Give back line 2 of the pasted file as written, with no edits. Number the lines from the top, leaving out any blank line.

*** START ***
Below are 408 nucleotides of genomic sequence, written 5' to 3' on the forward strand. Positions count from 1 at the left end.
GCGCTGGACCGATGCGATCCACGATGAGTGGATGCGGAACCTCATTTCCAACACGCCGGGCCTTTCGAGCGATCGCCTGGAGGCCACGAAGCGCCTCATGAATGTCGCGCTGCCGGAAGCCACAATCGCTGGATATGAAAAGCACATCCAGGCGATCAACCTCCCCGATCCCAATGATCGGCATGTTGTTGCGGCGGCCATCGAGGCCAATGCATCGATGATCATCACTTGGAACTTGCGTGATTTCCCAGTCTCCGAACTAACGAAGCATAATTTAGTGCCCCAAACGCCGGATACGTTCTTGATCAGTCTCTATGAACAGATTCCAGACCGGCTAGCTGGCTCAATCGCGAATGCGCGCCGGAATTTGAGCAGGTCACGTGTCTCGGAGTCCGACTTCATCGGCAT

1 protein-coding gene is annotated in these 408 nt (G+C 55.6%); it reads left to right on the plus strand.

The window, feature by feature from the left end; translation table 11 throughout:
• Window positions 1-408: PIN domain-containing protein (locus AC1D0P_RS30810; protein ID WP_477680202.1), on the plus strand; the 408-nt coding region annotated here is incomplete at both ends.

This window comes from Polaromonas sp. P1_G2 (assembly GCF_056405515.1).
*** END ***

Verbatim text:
GCGCTGGACCGATGCGATCCACGATGAGTGGATGCGGAACCTCATTTCCAACACGCCGGGCCTTTCGAGCGATCGCCTGGAGGCCACGAAGCGCCTCATGAATGTCGCGCTGCCGGAAGCCACAATCGCTGGATATGAAAAGCACATCCAGGCGATCAACCTCCCCGATCCCAATGATCGGCATGTTGTTGCGGCGGCCATCGAGGCCAATGCATCGATGATCATCACTTGGAACTTGCGTGATTTCCCAGTCTCCGAACTAACGAAGCATAATTTAGTGCCCCAAACGCCGGATACGTTCTTGATCAGTCTCTATGAACAGATTCCAGACCGGCTAGCTGGCTCAATCGCGAATGCGCGCCGGAATTTGAGCAGGTCACGTGTCTCGGAGTCCGACTTCATCGGCAT